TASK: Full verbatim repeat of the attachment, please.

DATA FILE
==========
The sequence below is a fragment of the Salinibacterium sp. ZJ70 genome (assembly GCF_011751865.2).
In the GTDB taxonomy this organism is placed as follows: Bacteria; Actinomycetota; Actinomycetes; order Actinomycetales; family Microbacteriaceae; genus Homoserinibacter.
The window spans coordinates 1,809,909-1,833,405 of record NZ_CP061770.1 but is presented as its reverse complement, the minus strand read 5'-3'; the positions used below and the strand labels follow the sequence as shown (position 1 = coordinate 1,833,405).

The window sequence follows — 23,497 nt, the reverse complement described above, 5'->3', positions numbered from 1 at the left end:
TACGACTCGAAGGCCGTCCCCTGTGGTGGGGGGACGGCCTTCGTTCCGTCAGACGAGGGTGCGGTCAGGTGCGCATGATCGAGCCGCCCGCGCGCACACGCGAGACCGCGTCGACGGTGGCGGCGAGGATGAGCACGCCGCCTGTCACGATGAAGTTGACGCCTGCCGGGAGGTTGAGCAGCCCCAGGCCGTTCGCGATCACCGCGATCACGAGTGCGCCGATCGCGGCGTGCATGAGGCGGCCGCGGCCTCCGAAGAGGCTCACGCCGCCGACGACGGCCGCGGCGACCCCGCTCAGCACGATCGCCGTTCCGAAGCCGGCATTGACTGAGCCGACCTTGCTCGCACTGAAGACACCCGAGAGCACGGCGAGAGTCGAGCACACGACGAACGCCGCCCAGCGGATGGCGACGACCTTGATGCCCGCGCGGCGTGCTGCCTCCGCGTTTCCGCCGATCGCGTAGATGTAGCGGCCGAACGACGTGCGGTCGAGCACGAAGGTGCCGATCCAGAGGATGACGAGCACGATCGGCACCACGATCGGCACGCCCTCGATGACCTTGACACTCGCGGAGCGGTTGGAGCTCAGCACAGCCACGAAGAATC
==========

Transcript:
The sequence below is a fragment of the Salinibacterium sp. ZJ70 genome (assembly GCF_011751865.2).
In the GTDB taxonomy this organism is placed as follows: Bacteria; Actinomycetota; Actinomycetes; order Actinomycetales; family Microbacteriaceae; genus Homoserinibacter.
The window spans coordinates 1,809,909-1,833,405 of record NZ_CP061770.1 but is presented as its reverse complement, the minus strand read 5'-3'; the positions used below and the strand labels follow the sequence as shown (position 1 = coordinate 1,833,405).

The window sequence follows — 23,497 nt, the reverse complement described above, 5'->3', positions numbered from 1 at the left end:
TACGACTCGAAGGCCGTCCCCTGTGGTGGGGGGACGGCCTTCGTTCCGTCAGACGAGGGTGCGGTCAGGTGCGCATGATCGAGCCGCCCGCGCGCACACGCGAGACCGCGTCGACGGTGGCGGCGAGGATGAGCACGCCGCCTGTCACGATGAAGTTGACGCCTGCCGGGAGGTTGAGCAGCCCCAGGCCGTTCGCGATCACCGCGATCACGAGTGCGCCGATCGCGGCGTGCATGAGGCGGCCGCGGCCTCCGAAGAGGCTCACGCCGCCGACGACGGCCGCGGCGACCCCGCTCAGCACGATCGCCGTTCCGAAGCCGGCATTGACTGAGCCGACCTTGCTCGCACTGAAGACACCCGAGAGCACGGCGAGAGTCGAGCACACGACGAACGCCGCCCAGCGGATGGCGACGACCTTGATGCCCGCGCGGCGTGCTGCCTCCGCGTTTCCGCCGATCGCGTAGATGTAGCGGCCGAACGACGTGCGGTCGAGCACGAAGGTGCCGATCCAGAGGATGACGAGCACGATCGGCACCACGATCGGCACGCCCTCGATGACCTTGACACTCGCGGAGCGGTTGGAGCTCAGCACAGCCACGAAGAATC